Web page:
A new MSX (3?) for 2022 ?

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By cjs

Supporter (4)

Аватар пользователя cjs

06-11-2021, 11:09

Maltarouti2 wrote:

Does Zilog still make CPUs? And if so are they backward compatible with the Z80? Are they competitive performance wise? Per their website that is not the case.

Well, their web site is not the easiest to navigate, but a quick search for "Z80" on Digikey turned up the Z84C0008PEG, which according to the description is a "Z80 Microprocessor IC series 1 Core, 8-Bit 8MHz 40-PDIP," and the datasheet linked from there confirms that it's a real Z80 of the sort you could plug into an original MSX computer. Putting that part number into the search field on zilog.com eventually leads you to this page, which indicates that the part is "active," i.e., still in production. (Astonishingly, to me, anyway, they even still have an NMOS version of this part still in production!)

That said, about twenty years ago Zilog introduced the new eZ80, which is compatible with the Z80 (even in terms of memory interfacing) but which is much faster (at 50 MHz, equivalant to a 150 MHz Z80, or more than 40 times as fast as an MSX) and directly addresses 16 MB of memory (registers can be extended to 24 bits). You could make a pretty fun MSX-like machine from that!

By Maltarouti2

Rookie (20)

Аватар пользователя Maltarouti2

06-11-2021, 13:28

Thank you for sharing this information. If these parts are indeed still available then it would solve one critical variable in the compatibility equation.

As a fan I definitely look forward to the MSX3. However it It is still not clear to me what MSX3 is supposed to achieve, or what it is supposed to compete with? How will it take PC forward? Is it simply a personal project, or a fan service? Or much more than that?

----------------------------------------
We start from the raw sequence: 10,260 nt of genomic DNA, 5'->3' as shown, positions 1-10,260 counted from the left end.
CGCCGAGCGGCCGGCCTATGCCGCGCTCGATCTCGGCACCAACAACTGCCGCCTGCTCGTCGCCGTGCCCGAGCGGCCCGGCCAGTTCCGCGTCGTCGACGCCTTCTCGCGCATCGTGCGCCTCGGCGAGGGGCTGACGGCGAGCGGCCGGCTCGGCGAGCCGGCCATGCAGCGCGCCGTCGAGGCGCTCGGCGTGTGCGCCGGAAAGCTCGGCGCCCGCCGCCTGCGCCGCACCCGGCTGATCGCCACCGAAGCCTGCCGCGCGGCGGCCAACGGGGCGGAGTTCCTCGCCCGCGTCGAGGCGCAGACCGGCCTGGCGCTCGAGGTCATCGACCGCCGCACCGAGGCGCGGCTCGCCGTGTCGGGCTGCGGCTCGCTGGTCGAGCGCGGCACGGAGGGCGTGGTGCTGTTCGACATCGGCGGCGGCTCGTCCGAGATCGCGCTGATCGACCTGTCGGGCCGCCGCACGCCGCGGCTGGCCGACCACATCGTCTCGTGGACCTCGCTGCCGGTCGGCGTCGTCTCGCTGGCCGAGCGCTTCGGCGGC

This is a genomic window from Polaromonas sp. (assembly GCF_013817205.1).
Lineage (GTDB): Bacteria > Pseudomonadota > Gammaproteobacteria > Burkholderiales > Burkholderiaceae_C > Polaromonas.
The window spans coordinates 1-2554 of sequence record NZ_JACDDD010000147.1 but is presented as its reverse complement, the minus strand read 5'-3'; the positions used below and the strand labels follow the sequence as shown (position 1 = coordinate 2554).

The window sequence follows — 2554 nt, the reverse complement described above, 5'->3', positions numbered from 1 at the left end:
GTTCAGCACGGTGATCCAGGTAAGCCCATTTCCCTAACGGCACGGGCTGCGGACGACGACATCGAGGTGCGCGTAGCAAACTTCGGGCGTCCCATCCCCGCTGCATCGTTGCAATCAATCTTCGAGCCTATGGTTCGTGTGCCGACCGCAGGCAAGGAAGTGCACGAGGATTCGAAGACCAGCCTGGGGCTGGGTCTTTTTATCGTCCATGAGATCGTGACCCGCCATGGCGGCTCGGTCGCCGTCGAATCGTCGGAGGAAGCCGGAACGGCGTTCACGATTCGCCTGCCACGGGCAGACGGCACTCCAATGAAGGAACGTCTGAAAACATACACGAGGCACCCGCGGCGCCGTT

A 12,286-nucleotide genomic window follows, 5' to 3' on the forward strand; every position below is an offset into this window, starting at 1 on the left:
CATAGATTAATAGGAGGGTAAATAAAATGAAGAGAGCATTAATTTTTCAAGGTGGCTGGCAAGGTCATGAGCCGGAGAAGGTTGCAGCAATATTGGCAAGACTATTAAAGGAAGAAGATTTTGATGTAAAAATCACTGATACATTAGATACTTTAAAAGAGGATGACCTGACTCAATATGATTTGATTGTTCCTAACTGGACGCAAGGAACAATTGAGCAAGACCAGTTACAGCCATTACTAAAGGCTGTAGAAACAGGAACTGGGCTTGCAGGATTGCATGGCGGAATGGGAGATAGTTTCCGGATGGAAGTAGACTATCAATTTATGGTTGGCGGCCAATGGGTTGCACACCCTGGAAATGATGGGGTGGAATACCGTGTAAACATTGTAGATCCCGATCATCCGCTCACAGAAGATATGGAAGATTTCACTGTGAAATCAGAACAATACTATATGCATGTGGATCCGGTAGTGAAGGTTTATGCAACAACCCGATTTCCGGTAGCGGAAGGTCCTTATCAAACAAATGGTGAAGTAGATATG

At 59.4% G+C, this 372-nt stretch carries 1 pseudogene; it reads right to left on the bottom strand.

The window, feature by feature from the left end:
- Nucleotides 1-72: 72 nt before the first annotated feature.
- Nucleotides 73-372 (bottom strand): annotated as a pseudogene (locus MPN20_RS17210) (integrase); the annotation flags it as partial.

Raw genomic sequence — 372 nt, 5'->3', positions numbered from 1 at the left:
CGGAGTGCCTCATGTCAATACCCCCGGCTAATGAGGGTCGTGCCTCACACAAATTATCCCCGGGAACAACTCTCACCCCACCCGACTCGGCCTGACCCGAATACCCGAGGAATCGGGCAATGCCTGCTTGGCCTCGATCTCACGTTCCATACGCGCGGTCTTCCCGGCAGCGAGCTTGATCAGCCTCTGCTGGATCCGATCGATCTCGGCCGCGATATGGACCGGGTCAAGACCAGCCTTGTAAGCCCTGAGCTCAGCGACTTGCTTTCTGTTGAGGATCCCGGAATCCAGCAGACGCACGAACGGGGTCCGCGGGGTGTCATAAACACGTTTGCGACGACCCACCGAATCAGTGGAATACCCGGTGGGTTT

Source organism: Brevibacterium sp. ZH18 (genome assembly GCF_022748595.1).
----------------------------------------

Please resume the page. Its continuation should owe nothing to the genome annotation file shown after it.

By MsxKun

Paragon (1112)

Аватар пользователя MsxKun

06-11-2021, 13:36

cjs wrote:

That said, about twenty years ago Zilog introduced the new eZ80, which is compatible with the Z80 (even in terms of memory interfacing) but which is much faster (at 50 MHz, equivalant to a 150 MHz Z80, or more than 40 times as fast as an MSX) and directly addresses 16 MB of memory (registers can be extended to 24 bits). You could make a pretty fun MSX-like machine from that!

again...

By ivke2006

Expert (84)

Аватар пользователя ivke2006

06-11-2021, 14:36

ARM cpu is the realistic way to go if we want a modern continuation of the MSX standard.
Using 20-40 years old z80 technology to create a new MSX standard is Only for the few nostalgic People who would buy that. For new users a z80 compatible cpu means low speed and high cost and barely upgrade options.
So z80 would be DOA in terms of commercial success.

Nishi stated several times that focusing on retro is not the way he wants to proceed.

By Maltarouti2

Rookie (20)

Аватар пользователя Maltarouti2